Analysts: GTA should just disband after racial narrative rejected by voters, pact will die off with Dr Mahathir's retirement

Malay Mail
Malay Mail

KUALA LUMPUR, Nov 27 — Several analysts said Gerakan Tanah Air (GTA) led by Tun Dr Mahathir Mohamad should be disbanded after its abysmal showing in the 15th general election, suggesting that its components’ pro-Malay message during campaigning had failed to resonate among its intended target group.

The political analysts polled pointed to how the coalition and its dominant component Parti Pejuang Tanahair failed to make the most of their racial narrative, by losing all 125 parliament seats it contested.

“Both Pejuang and GTA’s 15th general election defeats were not a shock. On the contrary, they were expected.

“What was quite surprising though was the scale of the defeat. Both Pejuang and GTA should just wind up. They are toothless without Tun Dr Mahathir,” Universiti Sains Malaysia political science professor Ahmad Fauzi Abdul Hamid told Malay Mail.

With such a bleak assessment, Ahmad Fauzi said younger leaders within the coalition should consider migrating to other political parties in the long term for their own good and political future.

He reiterated his previous assessment, stating that GTA would only prevail as long as Dr Mahathir is at the helm.

Despite veteran statesman Dr Mahathir fronting it, the coalition — contesting under Pejuang’s logo and Parti Bumiputera Perkasa Malaysia’s (Putra) logo in Kelantan — only managed to obtain 111,373 total votes or 0.71 of the popular vote among the total registered voters.

In contrast, Perikatan Nasional (PN) captured 73 seats in its general election debut, despite playing the same ethnoreligious card and also presenting itself as a “cleaner” coalition without Umno’s political baggage.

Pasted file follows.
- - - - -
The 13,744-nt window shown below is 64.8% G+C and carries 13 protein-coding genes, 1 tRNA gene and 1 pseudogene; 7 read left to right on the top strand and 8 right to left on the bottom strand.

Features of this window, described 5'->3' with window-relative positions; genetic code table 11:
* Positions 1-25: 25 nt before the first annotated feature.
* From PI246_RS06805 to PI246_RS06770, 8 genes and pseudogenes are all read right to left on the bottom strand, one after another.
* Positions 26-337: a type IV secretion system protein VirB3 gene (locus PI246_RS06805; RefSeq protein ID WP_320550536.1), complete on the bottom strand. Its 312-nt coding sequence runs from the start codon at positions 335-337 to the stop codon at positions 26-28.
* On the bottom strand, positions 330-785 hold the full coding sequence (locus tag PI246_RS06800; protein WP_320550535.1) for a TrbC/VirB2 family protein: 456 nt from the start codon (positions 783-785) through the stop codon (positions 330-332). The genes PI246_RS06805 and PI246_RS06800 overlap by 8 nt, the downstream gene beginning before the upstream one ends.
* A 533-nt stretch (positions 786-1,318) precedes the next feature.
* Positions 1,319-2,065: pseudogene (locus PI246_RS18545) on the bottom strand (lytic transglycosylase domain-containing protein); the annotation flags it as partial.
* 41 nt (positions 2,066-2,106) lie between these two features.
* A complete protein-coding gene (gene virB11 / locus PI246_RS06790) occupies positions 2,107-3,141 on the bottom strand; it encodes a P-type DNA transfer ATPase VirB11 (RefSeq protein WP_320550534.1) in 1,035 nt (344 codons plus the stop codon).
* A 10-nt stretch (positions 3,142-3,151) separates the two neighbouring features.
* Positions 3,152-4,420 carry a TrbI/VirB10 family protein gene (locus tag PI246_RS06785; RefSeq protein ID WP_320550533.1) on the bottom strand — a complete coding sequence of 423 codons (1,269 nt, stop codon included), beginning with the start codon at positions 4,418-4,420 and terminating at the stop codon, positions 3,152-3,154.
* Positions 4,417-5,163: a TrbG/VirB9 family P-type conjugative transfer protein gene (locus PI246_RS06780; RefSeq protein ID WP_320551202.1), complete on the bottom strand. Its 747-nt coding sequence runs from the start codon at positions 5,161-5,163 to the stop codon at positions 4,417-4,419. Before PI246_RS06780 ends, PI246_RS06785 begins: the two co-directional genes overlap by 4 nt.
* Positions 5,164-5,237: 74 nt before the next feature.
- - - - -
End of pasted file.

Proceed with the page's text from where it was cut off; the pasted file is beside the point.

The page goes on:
Universiti Teknologi Malaysia (UTM) senior lecturer Mazlan Ali said Dr Mahathir should disband GTA after his recent remark on his wish to “focus on writing about the history and activities of the country” — which some saw as a sign of him announcing his retirement from active politics.

Dr Mahathir failed to defend his Langkawi seat — his first electoral defeat in 53 years.

The seat was won instead by PN candidate Datuk Mohd Suhaimi Abdullah, with a majority of 13,518 votes. Dr Mahathir lost his deposit as well.

Dr Mahathir’s loss came despite a widespread appreciation for his contributions in Langkawi and his home state of Kedah, in what is likely to be the end of the country’s longest-serving leader with a once-storied political career.

Senior fellow at the Singapore Institute of International Affairs Oh Ei Sun predicted doom for both Pejuang and GTA, pointing to their similar “leader-centric” political setup.

“As the leader seems disinterested in continuing with his political struggle, these political tools would fade into oblivion,” he said, referring to Dr Mahathir.

Rozhan Othman, a senior partner at Human Capital Development Sdn Bhd, also echoed their sentiments that Dr Mahathir should continue with his rest from politics.

“GTA never had much traction in the first place. Looking at GTA from the point of the ideological spectrum, it has difficulty carving out a niche for itself.

“In business, we’d say that GTA does not have a unique value proposition,” he said.

GTA was formed by Dr Mahathir ahead of the 15th general election, and after he severed ties with the PH pact he had led to victory in the 14th general election. PH has since formed the federal government.

Besides Pejuang, GTA’s members include Putra, led by Malay supremacist group Perkasa’s former president Datuk Ibrahim Ali, Islamist party Barisan Jemaah Islamiah Se-Malaysia (Berjasa) which put candidates from hardline group Ikatan Muslimin Malaysia (Isma), and the Parti Perikatan India Muslim Nasional (Iman).

Ahead of campaigning, Dr Mahathir insisted that despite its pro-Malay stance, GTA is not racist or hostile to non-Malays.